Are Windows with Tilt-in Sashes Better Than Those Without?

Are Windows with Tilt-in Sashes Better Than Those Without?

A window sash is the part of a window that holds the glass unit. How the sash moves depends on the style of the window. Some sash move up and down, side-to-side, and others operate on a hinge instead of a track. Some windows have what are called tilt sashes or tilt-in sashes. We'll focus on those in this post. 

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What is a tilt sash window?

A tilt sash window is a window that has a one or two sash that unlatch from the window jamb allowing a person to tilt the sash toward them in the interior of the home. The sash unlatches from the top corners and remains locked in at the bottom corners so it is still being held within the window. The tilt-sash is designed to make cleaning window glass easier from the interior of the home. 

To open a tilt sash all you need to do is raise the lower sash about four inches up and then slide the tilt latches on either side inwards, slowly tilt the window toward you while easing its top edge. Use caution when tilting the sash, there is no pressure holding the sash in position so if you let go of it, gravity will take over and drop the sash. 

If you want to remove the window sash, just tilt it until it takes a horizontal position and pop the window out of the shoes at the bottom of the sash.

What type of windows have tilt-in sashes?

Tilt-sashes are offered on single-hung and double-hung windows. These styles have sash that operate vertically to provide ventilation. Depending on the style one or both sash will be able to move and tilt. 

Single-Hung Windows

Single-hung windows have a fixed top sash and operable lower sash. If the window is equipped with a tilt-sash it will be the lower sash, the operable sash, that has the tilt function. Unfortunately, that means the top sash still needs to be cleaned from the exterior and is one reason why double-hung windows with tilt-sashes are more attractive to homeowners. 

Double-Hung Windows

Double-hung windows look just like single-hung windows, the difference is both the top sash and bottom sash are operable. The benefit of having two operable sashes is that the homeowner has more control over ventilation. When both sashes are open, air can enter through the bottom sash and exit through the top. 

Tilting capability in double-hung sashes offer the most convenience, especially for homeowners with multi-level homes. The ability to tilt both sashes in from the interior of the house makes cleaning the glass on the windows convenient and safer than attempting to clean them from the outside.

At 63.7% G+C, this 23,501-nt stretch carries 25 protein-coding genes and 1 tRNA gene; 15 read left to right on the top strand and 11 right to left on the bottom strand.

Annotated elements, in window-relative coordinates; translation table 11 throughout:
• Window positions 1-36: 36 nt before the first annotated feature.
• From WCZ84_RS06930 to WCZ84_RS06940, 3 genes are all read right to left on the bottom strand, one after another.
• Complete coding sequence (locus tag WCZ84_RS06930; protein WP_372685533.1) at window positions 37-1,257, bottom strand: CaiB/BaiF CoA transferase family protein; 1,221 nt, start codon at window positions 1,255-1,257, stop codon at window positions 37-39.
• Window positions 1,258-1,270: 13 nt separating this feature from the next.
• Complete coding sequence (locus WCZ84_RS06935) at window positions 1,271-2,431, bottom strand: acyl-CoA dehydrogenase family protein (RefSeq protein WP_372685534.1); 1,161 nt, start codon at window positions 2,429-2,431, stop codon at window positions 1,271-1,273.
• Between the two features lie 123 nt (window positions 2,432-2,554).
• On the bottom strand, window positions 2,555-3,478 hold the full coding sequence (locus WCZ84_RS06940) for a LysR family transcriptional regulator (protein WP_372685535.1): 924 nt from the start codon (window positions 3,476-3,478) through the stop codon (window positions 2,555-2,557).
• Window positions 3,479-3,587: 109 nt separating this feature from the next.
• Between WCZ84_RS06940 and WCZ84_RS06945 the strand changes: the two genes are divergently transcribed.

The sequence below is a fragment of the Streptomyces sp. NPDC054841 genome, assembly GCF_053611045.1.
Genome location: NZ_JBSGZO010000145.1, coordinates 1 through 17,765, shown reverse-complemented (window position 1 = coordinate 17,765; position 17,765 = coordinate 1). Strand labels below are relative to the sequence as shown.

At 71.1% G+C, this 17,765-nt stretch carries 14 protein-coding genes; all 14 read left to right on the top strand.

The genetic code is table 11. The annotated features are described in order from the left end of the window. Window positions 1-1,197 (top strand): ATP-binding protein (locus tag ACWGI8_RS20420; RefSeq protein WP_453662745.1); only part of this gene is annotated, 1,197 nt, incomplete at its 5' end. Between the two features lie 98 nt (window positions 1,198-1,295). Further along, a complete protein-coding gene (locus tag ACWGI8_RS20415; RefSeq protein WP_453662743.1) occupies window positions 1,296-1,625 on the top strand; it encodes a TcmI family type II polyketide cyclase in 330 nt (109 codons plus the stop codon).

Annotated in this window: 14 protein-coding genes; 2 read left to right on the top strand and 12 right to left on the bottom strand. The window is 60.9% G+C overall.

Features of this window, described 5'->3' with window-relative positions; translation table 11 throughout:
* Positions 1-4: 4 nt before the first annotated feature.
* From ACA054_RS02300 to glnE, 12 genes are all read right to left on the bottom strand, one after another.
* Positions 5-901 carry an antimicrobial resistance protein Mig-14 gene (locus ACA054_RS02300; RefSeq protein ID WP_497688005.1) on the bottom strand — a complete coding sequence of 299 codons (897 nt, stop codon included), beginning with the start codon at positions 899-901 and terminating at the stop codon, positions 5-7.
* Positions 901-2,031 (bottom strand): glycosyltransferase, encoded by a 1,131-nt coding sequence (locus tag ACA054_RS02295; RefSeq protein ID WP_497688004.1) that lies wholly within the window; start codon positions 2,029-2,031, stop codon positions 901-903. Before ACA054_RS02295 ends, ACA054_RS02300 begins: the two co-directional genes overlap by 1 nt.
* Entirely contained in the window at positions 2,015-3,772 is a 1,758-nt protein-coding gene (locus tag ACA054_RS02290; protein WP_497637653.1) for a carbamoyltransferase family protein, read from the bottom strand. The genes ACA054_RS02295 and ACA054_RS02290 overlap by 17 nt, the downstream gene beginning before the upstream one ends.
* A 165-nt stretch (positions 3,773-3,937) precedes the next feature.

Double-hung windows can be more expensive than single-hung windows but they offer more value. To save on costs, homeowners often choose single-hung windows for the first floor and double-hung windows for upper levels. 

Are windows with tilt-in sashes better than those without?

Yes, in terms of function windows with the tilt-in sash option are better than those without. That doesn't mean windows without tilt-sash capability are a bad choice, if the window you're looking at doesn't have a tilt-sash that's OK. If you're deciding between windows with or without tilt-sashes then get a few bids. After you have real estimates in front of you ask yourself if you want more or less function from your windows and if the price difference is worth it.

Should I choose windows with or without a tilt sash?

We recommend windows with the tilt-sash. Below is a short list of windows we know have tilt-sashes. This is a common feature, if you don't have a window retailer near you that offers the windows listed below you should still have plenty of other options. Happy window shopping!

Brennan Traditions Single Hung Windows

Brennan Signature Single Hung Windows

Brennan Solar Bear Single Hung Windows

NT Presidential Single Hung and Double Hung Windows

NT Executive Single Hung Windows

MI 1620 Single Hung Windows

MI 3500 Single Hung Windows

MI 3540 Single Hung Windows

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     -Bobby

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